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The history feature is like "track changes" for tables. It allows you to record how data in a table changes over time so you can create reports that show how data looked at a particular moment in time.

The principle behind history on tables is quite simple. Instead of simply storing every unique record once, a version of the record is stored every time an important change is made to the record. To keep track of what record is the currently valid one, meta data fields are added to the table. Two of these, "valid from" and "valid to", can be combined to get the time span the table was valid in.

When a table has history enabled, TimeXtender compares the records loaded in from the data source with the records already in the data warehouse. If the record is new, it is added to the data warehouse. If there is a record with the same key already, hashed versions of the two records are compared to each other to find changes. If no changes are detected, nothing is updated in the data warehouse. If one or more changes are detected, what happens depend on the type of the field or fields that have changed. TimeXtender support the following types:

  • Type 0: Fields that are basically ignored by the history logic. They are inserted together with the rest of the record when it is created – either on the initial load or on a type II change - but they do not trigger an update. Type 0 fields give you flexibility in your history-enabled tables. For instance, you might have a type 0 field with values that are calculated by custom code inside or outside TimeXtender.
  • Type I (default): Fields that are overwritten with new data when data changes in the source. This means that there will be no history of the change. When a type I field changes, the current version of the record is updated with the new field value. You can also configure TimeXtender to overwrite all instances of the record with the new value. If, for instance, a customer changes name from ABC Consulting to Acme Consulting, the default behavior is to update the current record with the new name. Previous records will still contain the old name, ABC Consulting. If you enable the option, all instances will contain the new name, Acme Consulting. This is often useful in reporting where the purpose is to have a recognizable name for the customer, not the correct name at a specific time.
  • Type II: Fields that will cause a new record to be created, thus creating history about the change. TimeXtender will create a new record if one of the type II fields on a record has changed, not a new record for each change. The new record will be a copy of the record from the data source. This means that any type 0 fields will be updated.

In addition to these three types, a field can be part of the natural key that uniquely identifies a record to the history logic. The natural key is usually identical with the primary key on the table.

Enabling History on a Table

Follow the steps below to enable history on a table.

  1. Right click the table and click Table Setting. The Table Settings window appears. Click the History tab.

  2. Click Enable History.
  3. Check Use soft deletes to mark records that have been deleted in the source system as deleted in the table. This is done by setting the "Is Tombstone" system field on the record to 1. Check Create a new record when a deleted record reappears in the source to keep track of history when a record is deleted and later restored in the source system. When this option is disabled, the status of the record will simply change between deleted and not deleted with no information saved about the fact that the record was missing from the source system for a while.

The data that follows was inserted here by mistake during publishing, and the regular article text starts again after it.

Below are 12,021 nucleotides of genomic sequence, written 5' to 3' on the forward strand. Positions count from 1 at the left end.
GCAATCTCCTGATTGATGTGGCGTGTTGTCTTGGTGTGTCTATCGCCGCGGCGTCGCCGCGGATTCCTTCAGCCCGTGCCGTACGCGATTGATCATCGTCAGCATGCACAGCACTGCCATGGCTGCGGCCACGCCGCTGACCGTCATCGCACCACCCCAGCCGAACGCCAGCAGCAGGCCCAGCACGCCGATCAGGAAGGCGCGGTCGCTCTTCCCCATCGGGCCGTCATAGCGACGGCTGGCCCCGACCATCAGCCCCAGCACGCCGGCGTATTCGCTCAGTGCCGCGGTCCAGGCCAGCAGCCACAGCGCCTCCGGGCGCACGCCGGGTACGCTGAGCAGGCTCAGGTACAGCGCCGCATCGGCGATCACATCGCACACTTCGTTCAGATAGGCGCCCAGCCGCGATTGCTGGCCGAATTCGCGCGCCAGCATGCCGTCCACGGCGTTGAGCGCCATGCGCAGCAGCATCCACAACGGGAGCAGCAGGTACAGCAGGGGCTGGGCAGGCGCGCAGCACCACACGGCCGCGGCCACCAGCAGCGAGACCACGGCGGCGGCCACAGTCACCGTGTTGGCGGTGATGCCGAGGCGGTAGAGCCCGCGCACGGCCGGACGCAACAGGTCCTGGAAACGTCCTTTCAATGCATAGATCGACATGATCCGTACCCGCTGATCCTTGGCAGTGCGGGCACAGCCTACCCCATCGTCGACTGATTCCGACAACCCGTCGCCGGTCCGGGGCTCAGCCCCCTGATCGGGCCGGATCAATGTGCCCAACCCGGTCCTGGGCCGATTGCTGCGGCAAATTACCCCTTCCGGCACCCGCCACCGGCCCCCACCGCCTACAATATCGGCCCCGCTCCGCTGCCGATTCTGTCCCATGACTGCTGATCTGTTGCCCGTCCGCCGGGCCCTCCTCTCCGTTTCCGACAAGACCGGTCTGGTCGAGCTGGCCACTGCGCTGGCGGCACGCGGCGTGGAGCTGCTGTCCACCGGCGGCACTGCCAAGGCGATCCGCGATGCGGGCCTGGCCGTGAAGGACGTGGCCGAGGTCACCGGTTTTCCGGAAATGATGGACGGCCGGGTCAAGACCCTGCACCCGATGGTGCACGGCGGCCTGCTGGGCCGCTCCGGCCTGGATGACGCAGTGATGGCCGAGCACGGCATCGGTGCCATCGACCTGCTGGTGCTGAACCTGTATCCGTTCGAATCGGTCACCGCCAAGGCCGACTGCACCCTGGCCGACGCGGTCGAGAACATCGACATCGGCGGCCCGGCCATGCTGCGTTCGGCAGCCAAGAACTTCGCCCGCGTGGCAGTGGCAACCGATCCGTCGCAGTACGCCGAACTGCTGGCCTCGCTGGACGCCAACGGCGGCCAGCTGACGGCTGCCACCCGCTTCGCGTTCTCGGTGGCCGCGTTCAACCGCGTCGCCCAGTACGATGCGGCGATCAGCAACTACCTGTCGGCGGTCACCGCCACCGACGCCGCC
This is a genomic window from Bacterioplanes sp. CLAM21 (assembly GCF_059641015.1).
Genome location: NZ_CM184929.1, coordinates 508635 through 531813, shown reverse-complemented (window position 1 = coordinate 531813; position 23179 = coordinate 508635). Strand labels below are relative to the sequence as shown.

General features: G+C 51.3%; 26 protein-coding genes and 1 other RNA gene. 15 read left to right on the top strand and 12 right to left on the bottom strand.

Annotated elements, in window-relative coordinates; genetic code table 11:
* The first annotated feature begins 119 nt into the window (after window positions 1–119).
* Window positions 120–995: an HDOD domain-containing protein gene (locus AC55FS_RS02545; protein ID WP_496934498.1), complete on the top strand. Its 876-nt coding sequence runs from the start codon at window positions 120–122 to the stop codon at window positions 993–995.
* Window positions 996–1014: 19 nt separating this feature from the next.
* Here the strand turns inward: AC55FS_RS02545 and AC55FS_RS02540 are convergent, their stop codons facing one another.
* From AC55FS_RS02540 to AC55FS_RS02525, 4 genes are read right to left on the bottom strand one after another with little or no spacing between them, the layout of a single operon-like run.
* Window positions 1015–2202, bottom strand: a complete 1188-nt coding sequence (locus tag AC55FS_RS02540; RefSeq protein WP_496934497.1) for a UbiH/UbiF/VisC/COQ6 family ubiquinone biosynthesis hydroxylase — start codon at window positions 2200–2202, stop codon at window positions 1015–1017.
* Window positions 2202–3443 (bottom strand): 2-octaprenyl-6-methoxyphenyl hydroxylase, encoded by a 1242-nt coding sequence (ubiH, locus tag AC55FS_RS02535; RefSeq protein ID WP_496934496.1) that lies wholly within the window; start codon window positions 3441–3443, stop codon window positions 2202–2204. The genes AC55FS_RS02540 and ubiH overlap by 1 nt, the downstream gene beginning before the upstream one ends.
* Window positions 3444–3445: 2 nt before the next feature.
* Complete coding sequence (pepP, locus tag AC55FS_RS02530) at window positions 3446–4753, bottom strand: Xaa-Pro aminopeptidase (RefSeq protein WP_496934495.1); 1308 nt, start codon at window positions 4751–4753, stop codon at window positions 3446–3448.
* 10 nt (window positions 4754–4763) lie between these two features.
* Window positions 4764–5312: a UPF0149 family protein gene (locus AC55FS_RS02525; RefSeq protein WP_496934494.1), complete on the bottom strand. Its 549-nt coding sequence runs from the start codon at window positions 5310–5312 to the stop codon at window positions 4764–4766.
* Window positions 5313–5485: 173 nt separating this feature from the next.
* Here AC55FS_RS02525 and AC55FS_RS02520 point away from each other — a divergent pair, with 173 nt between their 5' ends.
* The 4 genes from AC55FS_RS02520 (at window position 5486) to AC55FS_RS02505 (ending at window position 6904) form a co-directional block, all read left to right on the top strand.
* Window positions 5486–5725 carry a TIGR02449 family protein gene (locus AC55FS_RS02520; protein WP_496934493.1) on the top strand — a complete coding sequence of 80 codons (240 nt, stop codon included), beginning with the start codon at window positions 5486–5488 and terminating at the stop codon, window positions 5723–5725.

4. Check Update all records with new value on type I change to update all versions of a record with the new value when a type I change is detected. The default behavior is to only change the value in the currently valid record.
  5. Check Treat type II as type I when field value is null to not insert a new record when a type II field changes from null to a non-null value. Enable this when you are not interested in keeping track in this kind of change, e.g. when you have added a new field to the table, thus creating a field where all values are null.
  6. Under New columns valid from, click Time of load to have TimeXtender insert the time of load in the "valid from" field when a new record is added. Depending on you reporting needs, this might make more sense than the default, 1900-01-01.
  7. Resolve any conflicting table settings (marked with error icons) and the click OK.
  8. Locate the table. The table icon will be overlaid with an "H" to make it easy to identify as a history-enabled table. Expand the node and click on History Settings. The History settings pane appears.

  9. Under Natural Key, select the fields you want to use to uniquely identify the records. The primary key fields are selected per default. Note that if you add another field to the primary key, you have to add it to the natural key as well to have it work with the history logic.
  10. Select the fields you want to be either type 0 or type II under the respective headings - Type 0 fields (ignore) and Type II fields (insert new record). Any fields that you do not select as any of these types will be type I.
  11. Deploy the table to have the settings take effect.

Note: You might see a Clean Up Tombstone Field button under history settings. This refers to the "Is Tombstone" field used for keeping track of records that have been deleted in the source. Earlier versions of TimeXtender would create an "Is Tombstone" field on history-enabled tables even if deletes was not enabled. Click the button to remove the unnecessary field from the table.

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